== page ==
Categories: Florida National Scenic Trail, Florida Trail 2015 | Tags: , , , | Leave a comment

Florida Trail (Extended): Days 15-20

It’s been almost a full month since I started hiking northbound from Key West, and I have started to become desensitized by the climate and terrain of Southern Florida in the dry season. Walking with wet feet, being chewed up by mosquitoes, having sunburn on sunburn, rationing my food for long stretches of strenuous and hard to navigate swamp walking, and staying vigilantly aware of my surroundings for the presence of alligators, snakes, wild hogs, and rapidly changing weather; all part of the day to day life of a Florida thru-hiker. Even though I have come to tolerate and even welcome these everyday challenges, I find that the difficulties of inconsistent and variable hiking conditions lead to some of the greatest problems on the Florida Trail.… Read more

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Florida Trail (Extended): Days 10-14

The most physically exhausting experience I’ve ever had in my life was undoubtedly reaching the summit of Mount Whitney last summer. It was the middle of the night, I had been breaking trail through fresh snow for miles at high altitude, and I probably should have had more to eat and drink beforehand. Though in many ways the mental challenge of consciously willing my shivering and energy-depleted muscles to continue to push on, was even harder. I could have turned back or set up camp below the summit at any time, but I fought to achieve my goal and refused to let my body quit on me.… Read more

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Florida Trail (Extended): Day 9

The Miccosukee tribe, once part of the Seminole nation, now have a reservation in southern Florida that is encompassed by Everglades National Park. Their roots can be traced back to a tribe in what is now Georgia, but their history, as with the history of nearly every Native American tribe, is one that is complicated and wrought with great struggle and tragedy. Having been displaced from their native and adopted lands time after time between the 18th and 20th centuries, they were greatly dispersed for generations, and only through becoming federally recognized in the 1960’s, did they begin to reform in Florida.… Read more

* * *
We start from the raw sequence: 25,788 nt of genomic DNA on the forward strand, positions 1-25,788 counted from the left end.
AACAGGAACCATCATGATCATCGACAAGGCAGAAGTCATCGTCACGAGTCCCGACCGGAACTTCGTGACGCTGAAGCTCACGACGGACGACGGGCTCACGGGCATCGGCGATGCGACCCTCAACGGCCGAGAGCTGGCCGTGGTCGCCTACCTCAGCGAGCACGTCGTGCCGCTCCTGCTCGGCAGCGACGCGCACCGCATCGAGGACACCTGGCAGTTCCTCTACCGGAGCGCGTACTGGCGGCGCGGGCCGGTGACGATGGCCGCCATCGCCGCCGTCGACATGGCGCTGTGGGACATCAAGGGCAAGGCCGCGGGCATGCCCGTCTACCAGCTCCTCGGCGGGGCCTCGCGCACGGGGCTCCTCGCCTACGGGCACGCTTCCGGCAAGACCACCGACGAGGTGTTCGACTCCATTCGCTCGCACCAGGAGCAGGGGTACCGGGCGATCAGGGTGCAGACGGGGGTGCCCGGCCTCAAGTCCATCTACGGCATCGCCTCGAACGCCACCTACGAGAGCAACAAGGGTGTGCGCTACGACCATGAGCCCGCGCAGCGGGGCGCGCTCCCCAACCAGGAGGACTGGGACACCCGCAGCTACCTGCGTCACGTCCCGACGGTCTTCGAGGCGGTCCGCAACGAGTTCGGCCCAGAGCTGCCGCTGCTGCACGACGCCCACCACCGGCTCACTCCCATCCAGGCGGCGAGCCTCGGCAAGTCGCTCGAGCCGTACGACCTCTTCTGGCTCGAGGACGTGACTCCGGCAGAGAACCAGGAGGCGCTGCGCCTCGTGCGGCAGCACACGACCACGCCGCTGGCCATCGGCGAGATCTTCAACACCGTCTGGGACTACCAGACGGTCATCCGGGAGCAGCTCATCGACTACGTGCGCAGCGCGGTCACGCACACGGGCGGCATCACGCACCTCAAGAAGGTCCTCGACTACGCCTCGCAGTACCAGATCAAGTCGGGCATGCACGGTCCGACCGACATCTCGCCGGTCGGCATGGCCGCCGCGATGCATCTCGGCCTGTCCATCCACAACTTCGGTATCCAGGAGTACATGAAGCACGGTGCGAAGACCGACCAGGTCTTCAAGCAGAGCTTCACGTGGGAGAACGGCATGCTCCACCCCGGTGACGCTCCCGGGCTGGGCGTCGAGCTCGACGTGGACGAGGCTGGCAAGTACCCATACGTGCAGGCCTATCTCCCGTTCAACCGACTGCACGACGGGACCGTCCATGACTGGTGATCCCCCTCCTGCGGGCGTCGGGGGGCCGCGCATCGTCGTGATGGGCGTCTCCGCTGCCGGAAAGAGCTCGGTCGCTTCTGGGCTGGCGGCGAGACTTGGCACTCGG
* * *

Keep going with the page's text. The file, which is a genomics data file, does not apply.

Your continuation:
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Florida Trail (Extended): Days 6-8

Never get between a hungry hiker and their food, especially after a long day on tough trail and a massive calorie deficiency. Give a hungry hiker some food in the same conditions, and like a naturally obedient dog, they will be your best friend and go through hell or high water for you.

Until we met at the Shell gas station on the far Northern end of Key Largo, Ryan and I were total strangers. We were thousands of miles away from each other and lived entirely separate lives. The odds of our crossing paths were practically non-existent. But through the thoughtfulness of a friend named Jake whom I sat next to in one of my classes in high school, we were able to exchange phone numbers and discuss how, with my hiking pace and his work schedule, we could arrange a time to grab a bite to eat.… Read more

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Florida Trail (Extended): Day 5

This morning I woke up in the woods, greeted by the first few orange and pink rays of sunlight that had broken through the trees. With a groan, I sat up and slowly reached my arms above my head, then leaned slightly from one side to the other, simultaneously stretching my back, obliques, and triceps. I noticed that my feet were dirty with toe jam and sand, so I stuck them straight out and reeeeaaached to pick and brush all the gunk away while giving my hamstrings a good stretch. It took a few tries to loosen them enough that I could reach my toes, but damn did it feel nice once I could.… Read more

Categories: Florida Overseas Heritage Trail, Florida Trail 2015 | Tags: , , , , , , , , , , , , , , , , , , , , | 1 Comment